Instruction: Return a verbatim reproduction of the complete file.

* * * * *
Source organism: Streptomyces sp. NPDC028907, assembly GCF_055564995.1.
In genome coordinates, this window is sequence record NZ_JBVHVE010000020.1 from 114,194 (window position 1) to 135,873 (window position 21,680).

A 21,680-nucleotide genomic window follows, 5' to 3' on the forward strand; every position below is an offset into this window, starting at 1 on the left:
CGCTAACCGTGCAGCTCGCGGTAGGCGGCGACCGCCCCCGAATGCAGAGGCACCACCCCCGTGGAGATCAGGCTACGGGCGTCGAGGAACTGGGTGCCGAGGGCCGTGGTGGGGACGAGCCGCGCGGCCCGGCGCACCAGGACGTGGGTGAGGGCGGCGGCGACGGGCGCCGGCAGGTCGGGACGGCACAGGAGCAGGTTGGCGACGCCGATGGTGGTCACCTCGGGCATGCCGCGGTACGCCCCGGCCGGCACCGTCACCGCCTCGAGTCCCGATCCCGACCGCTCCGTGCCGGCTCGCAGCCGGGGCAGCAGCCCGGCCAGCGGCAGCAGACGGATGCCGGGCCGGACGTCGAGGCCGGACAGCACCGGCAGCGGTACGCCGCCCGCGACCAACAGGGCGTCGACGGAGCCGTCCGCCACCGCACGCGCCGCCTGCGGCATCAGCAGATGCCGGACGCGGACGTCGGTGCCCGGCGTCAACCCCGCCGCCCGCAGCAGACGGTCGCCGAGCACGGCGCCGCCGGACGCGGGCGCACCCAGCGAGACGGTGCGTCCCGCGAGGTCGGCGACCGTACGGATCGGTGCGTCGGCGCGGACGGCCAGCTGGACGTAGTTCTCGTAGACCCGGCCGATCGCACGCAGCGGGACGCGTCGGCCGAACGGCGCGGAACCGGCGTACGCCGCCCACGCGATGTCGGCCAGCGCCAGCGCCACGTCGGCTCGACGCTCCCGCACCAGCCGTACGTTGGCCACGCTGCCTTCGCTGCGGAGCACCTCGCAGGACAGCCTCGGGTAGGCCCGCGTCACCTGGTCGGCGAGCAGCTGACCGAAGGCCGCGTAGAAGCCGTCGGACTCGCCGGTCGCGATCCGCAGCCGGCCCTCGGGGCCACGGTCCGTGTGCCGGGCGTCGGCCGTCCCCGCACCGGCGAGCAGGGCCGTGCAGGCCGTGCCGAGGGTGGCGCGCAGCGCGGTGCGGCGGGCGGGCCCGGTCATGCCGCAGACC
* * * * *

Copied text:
Source organism: Streptomyces sp. NPDC028907, assembly GCF_055564995.1.
In genome coordinates, this window is sequence record NZ_JBVHVE010000020.1 from 114,194 (window position 1) to 135,873 (window position 21,680).

A 21,680-nucleotide genomic window follows, 5' to 3' on the forward strand; every position below is an offset into this window, starting at 1 on the left:
CGCTAACCGTGCAGCTCGCGGTAGGCGGCGACCGCCCCCGAATGCAGAGGCACCACCCCCGTGGAGATCAGGCTACGGGCGTCGAGGAACTGGGTGCCGAGGGCCGTGGTGGGGACGAGCCGCGCGGCCCGGCGCACCAGGACGTGGGTGAGGGCGGCGGCGACGGGCGCCGGCAGGTCGGGACGGCACAGGAGCAGGTTGGCGACGCCGATGGTGGTCACCTCGGGCATGCCGCGGTACGCCCCGGCCGGCACCGTCACCGCCTCGAGTCCCGATCCCGACCGCTCCGTGCCGGCTCGCAGCCGGGGCAGCAGCCCGGCCAGCGGCAGCAGACGGATGCCGGGCCGGACGTCGAGGCCGGACAGCACCGGCAGCGGTACGCCGCCCGCGACCAACAGGGCGTCGACGGAGCCGTCCGCCACCGCACGCGCCGCCTGCGGCATCAGCAGATGCCGGACGCGGACGTCGGTGCCCGGCGTCAACCCCGCCGCCCGCAGCAGACGGTCGCCGAGCACGGCGCCGCCGGACGCGGGCGCACCCAGCGAGACGGTGCGTCCCGCGAGGTCGGCGACCGTACGGATCGGTGCGTCGGCGCGGACGGCCAGCTGGACGTAGTTCTCGTAGACCCGGCCGATCGCACGCAGCGGGACGCGTCGGCCGAACGGCGCGGAACCGGCGTACGCCGCCCACGCGATGTCGGCCAGCGCCAGCGCCACGTCGGCTCGACGCTCCCGCACCAGCCGTACGTTGGCCACGCTGCCTTCGCTGCGGAGCACCTCGCAGGACAGCCTCGGGTAGGCCCGCGTCACCTGGTCGGCGAGCAGCTGACCGAAGGCCGCGTAGAAGCCGTCGGACTCGCCGGTCGCGATCCGCAGCCGGCCCTCGGGGCCACGGTCCGTGTGCCGGGCGTCGGCCGTCCCCGCACCGGCGAGCAGGGCCGTGCAGGCCGTGCCGAGGGTGGCGCGCAGCGCGGTGCGGCGGGCGGGCCCGGTCATGCCGCAGACC